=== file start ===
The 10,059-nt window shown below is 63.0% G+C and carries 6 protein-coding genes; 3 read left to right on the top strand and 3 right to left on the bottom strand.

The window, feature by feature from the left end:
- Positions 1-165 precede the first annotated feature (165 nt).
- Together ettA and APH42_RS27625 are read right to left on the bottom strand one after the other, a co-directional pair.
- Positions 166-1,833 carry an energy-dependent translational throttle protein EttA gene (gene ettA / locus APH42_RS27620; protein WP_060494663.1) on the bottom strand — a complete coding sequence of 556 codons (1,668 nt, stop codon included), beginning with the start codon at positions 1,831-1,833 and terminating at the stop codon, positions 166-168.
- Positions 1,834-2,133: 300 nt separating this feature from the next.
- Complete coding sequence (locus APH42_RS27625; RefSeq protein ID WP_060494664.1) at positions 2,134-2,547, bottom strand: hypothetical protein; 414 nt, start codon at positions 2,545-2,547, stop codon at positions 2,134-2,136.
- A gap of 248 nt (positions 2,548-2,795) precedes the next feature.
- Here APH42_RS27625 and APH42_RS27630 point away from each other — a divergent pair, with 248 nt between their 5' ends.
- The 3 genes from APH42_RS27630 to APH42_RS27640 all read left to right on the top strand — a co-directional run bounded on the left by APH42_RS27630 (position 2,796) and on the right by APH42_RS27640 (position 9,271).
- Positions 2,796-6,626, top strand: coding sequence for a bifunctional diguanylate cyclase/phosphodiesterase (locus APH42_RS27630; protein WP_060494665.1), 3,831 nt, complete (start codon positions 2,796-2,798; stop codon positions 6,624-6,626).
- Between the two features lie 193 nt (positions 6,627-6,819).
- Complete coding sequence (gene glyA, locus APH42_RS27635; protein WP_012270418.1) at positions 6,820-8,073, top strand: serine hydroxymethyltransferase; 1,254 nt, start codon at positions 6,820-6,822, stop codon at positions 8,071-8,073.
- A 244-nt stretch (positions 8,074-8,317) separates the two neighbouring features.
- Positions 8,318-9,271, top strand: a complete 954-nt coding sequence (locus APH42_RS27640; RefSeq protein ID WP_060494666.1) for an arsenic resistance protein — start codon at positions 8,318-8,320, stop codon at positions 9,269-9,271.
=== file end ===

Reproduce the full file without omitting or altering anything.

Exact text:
The 10,059-nt window shown below is 63.0% G+C and carries 6 protein-coding genes; 3 read left to right on the top strand and 3 right to left on the bottom strand.

The window, feature by feature from the left end:
- Positions 1-165 precede the first annotated feature (165 nt).
- Together ettA and APH42_RS27625 are read right to left on the bottom strand one after the other, a co-directional pair.
- Positions 166-1,833 carry an energy-dependent translational throttle protein EttA gene (gene ettA / locus APH42_RS27620; protein WP_060494663.1) on the bottom strand — a complete coding sequence of 556 codons (1,668 nt, stop codon included), beginning with the start codon at positions 1,831-1,833 and terminating at the stop codon, positions 166-168.
- Positions 1,834-2,133: 300 nt separating this feature from the next.
- Complete coding sequence (locus APH42_RS27625; RefSeq protein ID WP_060494664.1) at positions 2,134-2,547, bottom strand: hypothetical protein; 414 nt, start codon at positions 2,545-2,547, stop codon at positions 2,134-2,136.
- A gap of 248 nt (positions 2,548-2,795) precedes the next feature.
- Here APH42_RS27625 and APH42_RS27630 point away from each other — a divergent pair, with 248 nt between their 5' ends.
- The 3 genes from APH42_RS27630 to APH42_RS27640 all read left to right on the top strand — a co-directional run bounded on the left by APH42_RS27630 (position 2,796) and on the right by APH42_RS27640 (position 9,271).
- Positions 2,796-6,626, top strand: coding sequence for a bifunctional diguanylate cyclase/phosphodiesterase (locus APH42_RS27630; protein WP_060494665.1), 3,831 nt, complete (start codon positions 2,796-2,798; stop codon positions 6,624-6,626).
- Between the two features lie 193 nt (positions 6,627-6,819).
- Complete coding sequence (gene glyA, locus APH42_RS27635; protein WP_012270418.1) at positions 6,820-8,073, top strand: serine hydroxymethyltransferase; 1,254 nt, start codon at positions 6,820-6,822, stop codon at positions 8,071-8,073.
- A 244-nt stretch (positions 8,074-8,317) separates the two neighbouring features.
- Positions 8,318-9,271, top strand: a complete 954-nt coding sequence (locus APH42_RS27640; RefSeq protein ID WP_060494666.1) for an arsenic resistance protein — start codon at positions 8,318-8,320, stop codon at positions 9,269-9,271.